Adding to Wentz’s problems is the Eagles lack of consistency at wide receiver. No wideout played a full complement of snaps with Jalen Reagor leading the way at 59%. DeSean Jackson was at 54% while Greg Ward, John Hightower, and JJ Arcega-Whiteside all played around 40%. Jackson is always a boom or bust WR3 as all it takes is one play for him to return value. Reagor caught just one of four targets. He will be the WR1 in this offense, but he’s not there yet. The rest of the receivers are irrelevant.

This passing attack really runs through its most talented player, Dallas Goedert, who played 79% of the snaps, and that other tight end they have, Zach Ertz, who played 85% of the snaps. Both are TE1s and should be viewed as the quasi top two receivers in this offense. The Rams are a tough defense and there’s not much we can glean from their performance against the Cowboys’ tight ends last week, but regardless, Goedert and Ertz are must starts.

LAR FPts Allowed vs. QBs: No.21
LAR FPts Allowed vs. RBs: No.5
LAR FPts Allowed vs. WRs: No.14
LAR FPts Allowed vs. TEs: No.27

Running Game Thoughts: By no means did the Eagles lose last week due to Miles Sanders’ absence. However, I’m sure Doug Pederson thinks they would have been better off with Sanders on the field. For that reason, I’m reasonably confident Sanders returns from his hamstring strain this week and leads this backfield in touches. Boston Scott played 56% of the snaps to Corey Clement’s 37% last week. Look for Sanders to hover around 60%, pushing Scott to 30% and Clement down to around 10%. The matchup isn’t ideal, but Ezekiel Elliott had no trouble running against the Rams and look for the Eagles to try and utilize Sanders in space and get him going in an effort to take some of the pressure off Wentz. Scott isn’t completely off the radar, but he shouldn’t be in lineups outside of double flex leagues.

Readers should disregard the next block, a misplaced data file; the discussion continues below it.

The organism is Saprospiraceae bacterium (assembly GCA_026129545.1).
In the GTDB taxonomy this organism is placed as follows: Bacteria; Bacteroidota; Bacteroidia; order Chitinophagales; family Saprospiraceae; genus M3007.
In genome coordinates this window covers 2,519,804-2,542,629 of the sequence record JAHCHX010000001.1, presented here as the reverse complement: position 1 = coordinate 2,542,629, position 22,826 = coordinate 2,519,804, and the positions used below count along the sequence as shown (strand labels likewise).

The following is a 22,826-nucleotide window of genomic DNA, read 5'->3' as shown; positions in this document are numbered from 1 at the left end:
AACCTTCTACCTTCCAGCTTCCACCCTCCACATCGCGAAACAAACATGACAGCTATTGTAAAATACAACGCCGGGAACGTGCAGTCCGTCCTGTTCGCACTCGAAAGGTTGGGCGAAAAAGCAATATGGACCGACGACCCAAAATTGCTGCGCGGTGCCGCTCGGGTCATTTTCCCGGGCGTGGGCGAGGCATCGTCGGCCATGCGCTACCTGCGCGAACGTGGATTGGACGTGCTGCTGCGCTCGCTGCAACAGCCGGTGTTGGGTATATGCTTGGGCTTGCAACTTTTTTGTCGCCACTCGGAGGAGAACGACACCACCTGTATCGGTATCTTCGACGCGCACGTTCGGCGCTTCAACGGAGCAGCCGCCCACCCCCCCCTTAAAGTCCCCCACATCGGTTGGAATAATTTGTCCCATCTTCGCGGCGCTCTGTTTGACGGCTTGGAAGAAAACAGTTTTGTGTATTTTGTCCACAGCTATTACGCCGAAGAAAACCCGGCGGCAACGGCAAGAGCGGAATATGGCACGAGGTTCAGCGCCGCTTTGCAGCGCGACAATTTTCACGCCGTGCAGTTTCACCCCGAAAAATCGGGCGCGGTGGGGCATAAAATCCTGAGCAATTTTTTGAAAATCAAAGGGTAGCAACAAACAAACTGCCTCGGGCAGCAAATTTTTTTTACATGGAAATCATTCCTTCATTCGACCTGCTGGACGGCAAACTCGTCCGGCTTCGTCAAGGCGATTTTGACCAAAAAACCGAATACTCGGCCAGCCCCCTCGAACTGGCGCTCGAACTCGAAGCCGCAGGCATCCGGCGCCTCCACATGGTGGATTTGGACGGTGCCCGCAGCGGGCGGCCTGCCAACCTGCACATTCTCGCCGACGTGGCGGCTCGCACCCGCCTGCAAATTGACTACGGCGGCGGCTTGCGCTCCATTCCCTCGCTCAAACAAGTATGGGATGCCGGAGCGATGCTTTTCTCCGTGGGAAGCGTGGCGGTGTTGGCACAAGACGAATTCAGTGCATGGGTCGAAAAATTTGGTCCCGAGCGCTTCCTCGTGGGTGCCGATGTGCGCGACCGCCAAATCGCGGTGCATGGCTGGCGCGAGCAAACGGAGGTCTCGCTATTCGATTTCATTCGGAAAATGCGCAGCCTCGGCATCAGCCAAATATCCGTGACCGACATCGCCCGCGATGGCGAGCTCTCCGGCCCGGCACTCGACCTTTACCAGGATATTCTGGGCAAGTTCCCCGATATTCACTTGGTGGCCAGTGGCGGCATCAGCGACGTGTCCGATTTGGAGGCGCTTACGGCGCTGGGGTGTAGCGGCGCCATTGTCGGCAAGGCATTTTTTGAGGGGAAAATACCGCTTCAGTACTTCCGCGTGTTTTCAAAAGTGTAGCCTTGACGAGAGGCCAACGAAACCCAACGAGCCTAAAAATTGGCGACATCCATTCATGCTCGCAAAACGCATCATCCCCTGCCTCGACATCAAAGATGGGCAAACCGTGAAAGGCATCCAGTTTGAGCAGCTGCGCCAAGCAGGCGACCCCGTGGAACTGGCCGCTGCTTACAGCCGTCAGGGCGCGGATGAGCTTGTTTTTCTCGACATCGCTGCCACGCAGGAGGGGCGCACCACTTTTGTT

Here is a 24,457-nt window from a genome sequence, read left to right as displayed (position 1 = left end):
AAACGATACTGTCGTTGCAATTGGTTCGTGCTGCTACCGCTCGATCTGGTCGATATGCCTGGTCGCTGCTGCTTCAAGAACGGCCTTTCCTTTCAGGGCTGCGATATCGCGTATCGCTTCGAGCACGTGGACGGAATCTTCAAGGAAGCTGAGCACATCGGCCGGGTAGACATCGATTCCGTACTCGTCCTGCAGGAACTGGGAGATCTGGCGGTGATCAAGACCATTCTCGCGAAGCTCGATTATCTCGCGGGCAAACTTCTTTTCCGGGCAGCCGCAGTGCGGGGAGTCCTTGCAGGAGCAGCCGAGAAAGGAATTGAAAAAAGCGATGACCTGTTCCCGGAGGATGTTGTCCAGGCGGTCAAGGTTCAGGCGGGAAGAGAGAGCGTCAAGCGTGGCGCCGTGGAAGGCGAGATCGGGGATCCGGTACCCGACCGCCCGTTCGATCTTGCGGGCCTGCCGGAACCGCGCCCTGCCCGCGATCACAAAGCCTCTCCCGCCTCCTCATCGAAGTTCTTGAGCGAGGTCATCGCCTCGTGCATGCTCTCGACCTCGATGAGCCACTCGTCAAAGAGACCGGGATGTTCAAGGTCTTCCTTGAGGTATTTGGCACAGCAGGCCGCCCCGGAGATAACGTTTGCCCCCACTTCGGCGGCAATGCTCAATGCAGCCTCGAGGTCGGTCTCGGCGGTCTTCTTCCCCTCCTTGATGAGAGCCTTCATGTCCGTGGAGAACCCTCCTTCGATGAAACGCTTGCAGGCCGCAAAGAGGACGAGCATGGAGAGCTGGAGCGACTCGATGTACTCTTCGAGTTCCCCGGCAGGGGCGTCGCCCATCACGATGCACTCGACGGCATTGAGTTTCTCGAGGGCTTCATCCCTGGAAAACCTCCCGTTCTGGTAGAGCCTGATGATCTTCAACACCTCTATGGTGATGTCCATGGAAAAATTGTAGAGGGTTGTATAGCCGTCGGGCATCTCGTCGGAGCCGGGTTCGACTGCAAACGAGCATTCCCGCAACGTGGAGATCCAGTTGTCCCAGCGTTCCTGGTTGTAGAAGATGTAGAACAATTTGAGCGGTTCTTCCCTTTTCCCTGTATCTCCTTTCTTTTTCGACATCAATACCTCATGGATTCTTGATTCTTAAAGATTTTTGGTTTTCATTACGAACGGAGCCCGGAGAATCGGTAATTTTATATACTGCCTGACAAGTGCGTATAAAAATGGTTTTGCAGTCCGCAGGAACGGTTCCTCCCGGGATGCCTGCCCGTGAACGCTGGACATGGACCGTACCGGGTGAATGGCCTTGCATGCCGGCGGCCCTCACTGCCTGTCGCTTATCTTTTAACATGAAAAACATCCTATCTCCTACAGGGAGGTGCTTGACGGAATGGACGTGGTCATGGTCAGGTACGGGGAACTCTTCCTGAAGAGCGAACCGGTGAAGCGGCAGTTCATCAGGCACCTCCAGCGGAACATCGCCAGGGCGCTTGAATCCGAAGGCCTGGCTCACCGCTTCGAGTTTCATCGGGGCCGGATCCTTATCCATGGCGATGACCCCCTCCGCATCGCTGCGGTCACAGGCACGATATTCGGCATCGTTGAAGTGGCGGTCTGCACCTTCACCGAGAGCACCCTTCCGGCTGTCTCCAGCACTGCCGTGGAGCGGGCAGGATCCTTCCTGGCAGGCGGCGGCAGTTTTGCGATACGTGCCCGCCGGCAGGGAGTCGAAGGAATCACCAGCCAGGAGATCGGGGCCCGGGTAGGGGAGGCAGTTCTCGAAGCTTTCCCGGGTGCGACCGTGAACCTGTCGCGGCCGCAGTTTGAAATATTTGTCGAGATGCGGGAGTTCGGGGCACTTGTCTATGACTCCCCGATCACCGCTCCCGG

Value Meter:
QB2: Carson Wentz (will be better than you expect)
RB2: Miles Sanders (mid-range)
TE1: Dallas Goedert (low end)
TE1: Zach Ertz (low end)
Flex: DeSean Jackson
Bench: Jalen Reagor, Greg Ward, Boston Scott

Prediction: Eagles 23, Rams 20

Broncos @ Steelers - (Green)
Line: PIT -7.0
Total: 40.5

Passing Game Thoughts: Minus No. 1 receiver Courtland Sutton (shoulder), Drew Lock looked like a game manager in the team's Monday night opener. He completed 22 of his 33 passes for 216 yards and a touchdown. Lock wasn't sacked but did fumble twice, though neither was lost. It's unclear if Sutton, or second-round pick K.J. Hamler (hamstring), will return for Week 2. Without a full complement of weapons it's hard to get a read on Lock's upside for 2020, but he should remain benched this week.

Despite losing in Week 1, Denver wasn't without some silver linings. At the top of the list was second-year TE Noah Fant, who caught five passes for 81 yards and a touchdown. He's the one player in the passing game you can absolutely plug into your lineup this Sunday. Sutton, if he returns, would also warrant inclusion. With him out, Jerry Jeudy caught four passes for 56 yards in an uneven NFL debut. He's a nice stash candidate but would be a dicey starter at this stage.

Pittsburgh allowed Daniel Jones to throw for 279 yards and 2 TDs in the earlier Monday night affair, though they made him pay a physical price well beyond the three sacks. The Steelers also picked Jones off twice and forced most of the action to happen in front of them. They're well suited to make life difficult on Lock.

PIT FPts Allowed vs. QBs: No.13
PIT FPts Allowed vs. RBs: No.27
PIT FPts Allowed vs. WRs: No.10
PIT FPts Allowed vs. TEs: No.20

Running Game Thoughts: It was a rough start for the one-two punch of Melvin Gordon and Phillip Lindsay (toe). The former had an early fumble while the latter left the game with turf toe and is uncertain for Week 2. Gordon was better in the second half and finished with 78 yards on 15 carries and a score. Meanwhile, in Gotham, the Steelers were completely shutting down Saquon Barkley, whose 15 carries gained six yards. This is a tough matchup for Denver's ground attack.